Interactive walls and dining tables are emerging at hotels, restaurants, fast food eateries and unexpected hospitality and tourism venues, including cruise ships. High-tech innovators are designing these digital and projector-driven surfaces to delight and inform guests while also automating hospitality work such as wait staff duties and concierge services.
Although response has mostly been positive to these new hospitality tools, some consumers and industry insiders have expressed concern about their impact.
Due to interactive walls lining its entry corridors and other guest areas, the recently opened Renaissance New York Midtown Hotel is the city's "first interactive 'living' hotel," according to Hotel Management magazine. Its display technology is among the most dramatic examples of digital interactivity in a hospitality setting.
We'll take you to the Midtown Renaissance in a bit. But first, let's consider a key element in the evolution of interactive surface technology.
In the early 1990s - long before touchscreen technology for computers and cell phones became available - corporations including SMART Technologies and PARC, a Xerox company, began marketing interactive whiteboards for use in business.
However, 15 years later, classrooms from elementary school through college were the main market for these communication tools.
The technology encompasses projectors, computers, sensors and Wi-Fi-connected Internet to present lectures and show videos. Most importantly, it allows teachers and students to use their fingers or digital pens to write on a screen or manipulate images in learning games.
Digital whiteboards introduced many of today's millennials to touchscreens. Smartphones and other mobile devices have reinforced their comfort with interactive technology. The hospitality industry is responding to this desire for interactive experiences.
Shortly before interactive walls began appearing in airports, bus stops and hotels, adventurous restauranteurs in cities ranging from Dubai to London adapted projector and touchscreen technology to create interactive dining tables.
In 2011, digital innovators Noel Hunwick and Danny Potter opened London's Inamo restaurants based on the duo's E-Table technology. E-Table makes it possible not only to order and pay at your table but also to customize it's look as if setting your table with a fancy tablecloth. Customers can play games and puzzles, access local tourism information, view preparation of their meal via chefcam and arrange taxi rides home.
Critics of interactive restaurants say they cause patrons to interact with computer screens more than their dining partners and eliminate wait staff jobs. Also, wait staff service can be lackluster according to Chloe Gunning of the popular UK travel website Wanderlust Chloe. In a 2015 review of an Inamo restaurant, she noted that the waiters only seemed to be there to explain the E-Table system.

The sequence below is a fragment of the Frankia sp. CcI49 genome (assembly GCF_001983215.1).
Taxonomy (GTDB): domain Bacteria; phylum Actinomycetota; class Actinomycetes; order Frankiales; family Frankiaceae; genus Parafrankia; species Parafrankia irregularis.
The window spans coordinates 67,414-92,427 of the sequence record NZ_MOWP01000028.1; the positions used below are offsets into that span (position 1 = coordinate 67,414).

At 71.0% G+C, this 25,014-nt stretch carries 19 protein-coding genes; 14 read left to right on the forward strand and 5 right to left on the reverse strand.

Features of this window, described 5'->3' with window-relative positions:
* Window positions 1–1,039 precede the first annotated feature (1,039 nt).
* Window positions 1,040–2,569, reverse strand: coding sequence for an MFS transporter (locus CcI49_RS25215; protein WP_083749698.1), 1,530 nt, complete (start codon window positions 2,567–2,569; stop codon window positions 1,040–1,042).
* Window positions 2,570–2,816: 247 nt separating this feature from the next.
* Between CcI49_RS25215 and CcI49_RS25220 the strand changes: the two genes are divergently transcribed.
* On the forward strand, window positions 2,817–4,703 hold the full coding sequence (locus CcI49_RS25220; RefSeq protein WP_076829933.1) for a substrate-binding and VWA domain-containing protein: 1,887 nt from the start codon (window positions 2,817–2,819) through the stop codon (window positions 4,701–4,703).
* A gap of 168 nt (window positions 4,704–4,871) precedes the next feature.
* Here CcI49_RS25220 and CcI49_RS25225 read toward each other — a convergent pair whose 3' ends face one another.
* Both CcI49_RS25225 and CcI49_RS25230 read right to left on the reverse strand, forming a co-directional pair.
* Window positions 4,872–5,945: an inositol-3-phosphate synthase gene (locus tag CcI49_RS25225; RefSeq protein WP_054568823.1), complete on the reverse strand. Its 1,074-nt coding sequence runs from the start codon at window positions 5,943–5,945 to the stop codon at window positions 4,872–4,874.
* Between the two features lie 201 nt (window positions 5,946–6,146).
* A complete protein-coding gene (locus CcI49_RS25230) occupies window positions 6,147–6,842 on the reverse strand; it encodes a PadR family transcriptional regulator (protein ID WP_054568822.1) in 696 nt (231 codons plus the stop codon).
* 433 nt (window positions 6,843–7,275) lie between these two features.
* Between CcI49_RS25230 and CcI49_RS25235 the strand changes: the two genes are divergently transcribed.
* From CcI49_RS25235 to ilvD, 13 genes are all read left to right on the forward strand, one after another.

Yet customer preference for electronic self-service is the "major reason" why automation is increasing in restaurants, according to a recent article in The Wall Street Journal. Another factor it notes is the restaurant industry's need to cut operating costs, which have risen in the U.S. due to minimum wage increases required by law.
In addition to eliminating jobs, the WSJ reported that other difficulties posed by reliance on interactive features include the costs of overseeing the technology and troubleshooting breakdowns.
The wall screens of the Renaissance New York Midtown Hotel have taken millennial love of interactive technology to a new level. Shortly before it opened in spring 2016, Hotel Management reported that two entrances to the hotel would take guests past long digital art walls that change their displays in response to guest movement through the corridors.
The magazine noted that the designer, Realisations Inc. Montreal, combined motion detectors, projectors, 3D cameras and reflective paper to create the walls. Included among the hotel's other interactive walls is a virtual concierge service that "comes to life when a user steps on words projected on the floor." It helps viewers learn about local attractions.
Reporting at Forbes, travel writer Doug Gollan noted that Renaissance is striving to appeal to millennials. Gollan said the hotel's intense high-touch branding is intended to make it stand out among ten hotel groups offering "up over 115 brands, with over 30 less than 10 years old."
Interactive map walls at Britain's Premier Inn Hub hotels allow guests to activate information about specific neighborhoods by aiming smartphones at those portions of the map. However, TechWorldmagazine in 2015 noted that tourists unfamiliar with London should carry "a Lonely Planet guide for back up."
No matter how clever an interactive information wall is, it can't replace an actual concierge with great Internet skills as well as deep knowledge of a hotel's surrounding attractions, restaurants and services. But as pressures mount to trim operating costs, hospitality and tourism management teams may find it necessary to begin relying more on interactive concierge services.
Interactive screens are also built into some cruise ships now. Royal Caribbean's Anthem of the Seas streams real-time views of the ocean on floor-to-ceiling virtual balconies in private rooms that have no actual outdoor views.
This sounds pleasant unless you have a touch of seasickness. One hopes there is an on-off switch, because that would be hospitable.